Sunday, August 19, 2007

Riding Rockets

I just finished Riding Rockets, a memoir by shuttle astronaut Mike Mullane. Subtitled "The Outrageous Tales of a Space Shuttle Astronaut," it does indeed contain some outrageous tales, and at first I was put off by what seemed to be an overly macho attitude and a lot of low brow humor. Mullane entered the astronaut class of 1978 to be trained as a mission specialist. He had flown as a "back seater" in USAF F-4 Phantoms, including service in Vietnam, and his military background colored his humor and his attitudes, especially on the subject of civilians and especially women in the cockpit. But as he describes his experiences in astronaut training and on the three missions he flew between 1984 and 1990, he also describes how he came to admire and respect his fellow astronauts regardless of their backgrounds. With all their shared experiences, they also became more and more like family, a fact that made the loss of the Challenger crew in 1986 especially hard on him and his own family.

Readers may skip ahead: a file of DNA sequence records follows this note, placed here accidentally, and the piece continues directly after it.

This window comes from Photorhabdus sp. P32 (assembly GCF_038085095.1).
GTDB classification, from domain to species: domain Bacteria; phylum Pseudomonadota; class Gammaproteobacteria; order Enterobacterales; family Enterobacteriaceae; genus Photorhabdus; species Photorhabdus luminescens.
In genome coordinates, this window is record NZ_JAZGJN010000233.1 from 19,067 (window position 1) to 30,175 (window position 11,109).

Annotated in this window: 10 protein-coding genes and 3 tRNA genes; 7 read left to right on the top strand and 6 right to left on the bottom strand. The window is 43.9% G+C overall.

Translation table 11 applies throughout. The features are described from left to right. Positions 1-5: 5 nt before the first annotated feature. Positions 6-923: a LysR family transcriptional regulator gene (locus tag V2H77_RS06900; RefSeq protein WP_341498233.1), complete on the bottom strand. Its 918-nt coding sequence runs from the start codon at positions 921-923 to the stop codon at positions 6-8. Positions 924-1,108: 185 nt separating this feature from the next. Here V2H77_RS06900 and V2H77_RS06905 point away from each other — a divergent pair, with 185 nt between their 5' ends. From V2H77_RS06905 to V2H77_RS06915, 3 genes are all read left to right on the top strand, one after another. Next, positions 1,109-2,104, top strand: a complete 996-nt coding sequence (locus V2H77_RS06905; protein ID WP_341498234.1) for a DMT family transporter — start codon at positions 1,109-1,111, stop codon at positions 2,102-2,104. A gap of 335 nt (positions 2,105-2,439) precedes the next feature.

Mullane's descriptions of his personal relationships with his parents, wife, and fellow astronauts are honest, open, and sometimes very moving. Space flight is a tough business at many levels, and not only for the astronauts themselves, though this doesn't seem to cause any shortage of volunteers to do it! His descriptions of the process of training to become an astronaut, of the political machinations within NASA, and of flying in space are colorful and detailed. I learned a lot and really enjoyed the book. It was a great addition to my personal "shuttle immersion month" which started when I learned I would be attending the launch of Endeavour in Florida. Of course I've written plenty about that! Mullane is now a professional speaker and author (

I'm thinking my final shuttle immersion for now will be another astronaut memoir I bought, Sky Walking by Tom Jones. The reviews suggest that it's a more detailed and serious book by a class of 1990 astronaut who flew four missions, continuing the story up to the ISS era.

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